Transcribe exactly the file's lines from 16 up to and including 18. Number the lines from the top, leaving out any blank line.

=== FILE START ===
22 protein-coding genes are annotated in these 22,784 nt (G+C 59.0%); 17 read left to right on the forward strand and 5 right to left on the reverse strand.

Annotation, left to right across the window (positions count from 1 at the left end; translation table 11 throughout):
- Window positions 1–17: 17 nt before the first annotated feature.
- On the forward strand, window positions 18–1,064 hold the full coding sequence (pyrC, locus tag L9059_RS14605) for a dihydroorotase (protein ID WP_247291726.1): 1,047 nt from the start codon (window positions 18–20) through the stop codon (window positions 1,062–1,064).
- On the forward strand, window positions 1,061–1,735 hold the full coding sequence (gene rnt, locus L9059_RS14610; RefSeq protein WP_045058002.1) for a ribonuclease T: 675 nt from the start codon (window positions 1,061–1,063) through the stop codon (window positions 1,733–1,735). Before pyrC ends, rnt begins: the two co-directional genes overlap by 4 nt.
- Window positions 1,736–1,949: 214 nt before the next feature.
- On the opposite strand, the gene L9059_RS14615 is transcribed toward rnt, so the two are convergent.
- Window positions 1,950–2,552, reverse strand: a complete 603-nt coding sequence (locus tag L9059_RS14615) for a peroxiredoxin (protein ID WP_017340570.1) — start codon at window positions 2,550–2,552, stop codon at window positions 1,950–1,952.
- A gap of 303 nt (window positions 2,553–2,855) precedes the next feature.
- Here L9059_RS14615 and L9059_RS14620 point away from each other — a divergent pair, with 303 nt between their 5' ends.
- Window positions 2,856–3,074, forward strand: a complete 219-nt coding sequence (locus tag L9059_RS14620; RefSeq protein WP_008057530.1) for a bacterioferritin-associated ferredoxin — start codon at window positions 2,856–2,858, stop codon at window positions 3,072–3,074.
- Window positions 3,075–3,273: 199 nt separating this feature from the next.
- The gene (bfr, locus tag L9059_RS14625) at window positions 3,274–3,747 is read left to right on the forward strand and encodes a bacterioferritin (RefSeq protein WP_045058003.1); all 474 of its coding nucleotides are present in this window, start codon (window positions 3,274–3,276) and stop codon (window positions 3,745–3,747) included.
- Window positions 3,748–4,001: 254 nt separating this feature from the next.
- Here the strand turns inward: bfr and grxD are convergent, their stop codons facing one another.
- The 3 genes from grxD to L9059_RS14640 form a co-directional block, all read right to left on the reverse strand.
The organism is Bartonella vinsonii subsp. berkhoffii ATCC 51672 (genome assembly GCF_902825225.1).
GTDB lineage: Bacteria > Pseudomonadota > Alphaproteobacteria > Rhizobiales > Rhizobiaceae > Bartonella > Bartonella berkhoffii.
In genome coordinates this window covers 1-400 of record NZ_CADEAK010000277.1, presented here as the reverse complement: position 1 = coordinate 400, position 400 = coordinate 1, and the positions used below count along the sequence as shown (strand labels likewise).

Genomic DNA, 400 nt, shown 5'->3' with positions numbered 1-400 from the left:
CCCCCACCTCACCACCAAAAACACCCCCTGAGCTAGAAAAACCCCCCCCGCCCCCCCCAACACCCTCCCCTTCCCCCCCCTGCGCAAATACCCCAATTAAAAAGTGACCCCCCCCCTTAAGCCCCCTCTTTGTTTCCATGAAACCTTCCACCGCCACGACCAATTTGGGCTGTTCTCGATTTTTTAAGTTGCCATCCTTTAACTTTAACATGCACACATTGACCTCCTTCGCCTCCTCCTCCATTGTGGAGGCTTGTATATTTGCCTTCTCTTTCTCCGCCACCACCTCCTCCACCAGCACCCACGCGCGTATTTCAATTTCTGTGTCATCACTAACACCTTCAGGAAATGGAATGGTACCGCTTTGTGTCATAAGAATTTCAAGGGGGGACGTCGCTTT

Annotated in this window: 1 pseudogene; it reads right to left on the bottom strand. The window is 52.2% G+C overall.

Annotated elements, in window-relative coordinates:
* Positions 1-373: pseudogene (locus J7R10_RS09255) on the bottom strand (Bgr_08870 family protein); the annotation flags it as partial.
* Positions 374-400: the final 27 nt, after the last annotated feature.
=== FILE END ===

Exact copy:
- The 3 genes from grxD to L9059_RS14640 form a co-directional block, all read right to left on the reverse strand.
The organism is Bartonella vinsonii subsp. berkhoffii ATCC 51672 (genome assembly GCF_902825225.1).
GTDB lineage: Bacteria > Pseudomonadota > Alphaproteobacteria > Rhizobiales > Rhizobiaceae > Bartonella > Bartonella berkhoffii.